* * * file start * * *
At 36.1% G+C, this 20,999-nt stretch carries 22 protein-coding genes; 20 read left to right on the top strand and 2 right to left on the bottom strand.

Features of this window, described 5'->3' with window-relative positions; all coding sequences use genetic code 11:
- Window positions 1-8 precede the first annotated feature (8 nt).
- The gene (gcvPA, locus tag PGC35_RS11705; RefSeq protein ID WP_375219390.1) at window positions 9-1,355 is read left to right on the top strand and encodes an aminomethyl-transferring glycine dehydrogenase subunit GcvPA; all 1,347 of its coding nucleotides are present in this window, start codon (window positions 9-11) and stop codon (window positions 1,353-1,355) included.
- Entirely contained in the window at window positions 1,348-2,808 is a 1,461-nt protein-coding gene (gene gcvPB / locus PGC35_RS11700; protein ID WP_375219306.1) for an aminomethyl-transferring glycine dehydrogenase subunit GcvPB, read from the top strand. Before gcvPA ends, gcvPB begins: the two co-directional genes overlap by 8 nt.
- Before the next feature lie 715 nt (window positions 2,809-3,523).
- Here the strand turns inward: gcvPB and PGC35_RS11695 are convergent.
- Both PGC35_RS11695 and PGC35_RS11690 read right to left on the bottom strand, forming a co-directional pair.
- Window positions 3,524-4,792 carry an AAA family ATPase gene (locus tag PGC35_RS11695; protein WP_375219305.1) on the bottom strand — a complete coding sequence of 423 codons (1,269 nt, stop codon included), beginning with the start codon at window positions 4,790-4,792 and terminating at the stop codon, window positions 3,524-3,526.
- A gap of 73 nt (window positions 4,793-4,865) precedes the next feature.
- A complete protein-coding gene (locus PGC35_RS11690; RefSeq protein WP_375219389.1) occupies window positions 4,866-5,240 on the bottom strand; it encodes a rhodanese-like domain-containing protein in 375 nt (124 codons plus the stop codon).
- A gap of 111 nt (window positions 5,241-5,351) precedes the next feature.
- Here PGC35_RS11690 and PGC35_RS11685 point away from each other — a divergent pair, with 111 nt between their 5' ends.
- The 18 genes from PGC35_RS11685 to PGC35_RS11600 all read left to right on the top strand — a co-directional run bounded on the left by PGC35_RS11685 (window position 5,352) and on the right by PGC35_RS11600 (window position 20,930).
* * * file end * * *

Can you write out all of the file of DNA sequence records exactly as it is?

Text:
At 36.1% G+C, this 20,999-nt stretch carries 22 protein-coding genes; 20 read left to right on the top strand and 2 right to left on the bottom strand.

Features of this window, described 5'->3' with window-relative positions; all coding sequences use genetic code 11:
- Window positions 1-8 precede the first annotated feature (8 nt).
- The gene (gcvPA, locus tag PGC35_RS11705; RefSeq protein ID WP_375219390.1) at window positions 9-1,355 is read left to right on the top strand and encodes an aminomethyl-transferring glycine dehydrogenase subunit GcvPA; all 1,347 of its coding nucleotides are present in this window, start codon (window positions 9-11) and stop codon (window positions 1,353-1,355) included.
- Entirely contained in the window at window positions 1,348-2,808 is a 1,461-nt protein-coding gene (gene gcvPB / locus PGC35_RS11700; protein ID WP_375219306.1) for an aminomethyl-transferring glycine dehydrogenase subunit GcvPB, read from the top strand. Before gcvPA ends, gcvPB begins: the two co-directional genes overlap by 8 nt.
- Before the next feature lie 715 nt (window positions 2,809-3,523).
- Here the strand turns inward: gcvPB and PGC35_RS11695 are convergent.
- Both PGC35_RS11695 and PGC35_RS11690 read right to left on the bottom strand, forming a co-directional pair.
- Window positions 3,524-4,792 carry an AAA family ATPase gene (locus tag PGC35_RS11695; protein WP_375219305.1) on the bottom strand — a complete coding sequence of 423 codons (1,269 nt, stop codon included), beginning with the start codon at window positions 4,790-4,792 and terminating at the stop codon, window positions 3,524-3,526.
- A gap of 73 nt (window positions 4,793-4,865) precedes the next feature.
- A complete protein-coding gene (locus PGC35_RS11690; RefSeq protein WP_375219389.1) occupies window positions 4,866-5,240 on the bottom strand; it encodes a rhodanese-like domain-containing protein in 375 nt (124 codons plus the stop codon).
- A gap of 111 nt (window positions 5,241-5,351) precedes the next feature.
- Here PGC35_RS11690 and PGC35_RS11685 point away from each other — a divergent pair, with 111 nt between their 5' ends.
- The 18 genes from PGC35_RS11685 to PGC35_RS11600 all read left to right on the top strand — a co-directional run bounded on the left by PGC35_RS11685 (window position 5,352) and on the right by PGC35_RS11600 (window position 20,930).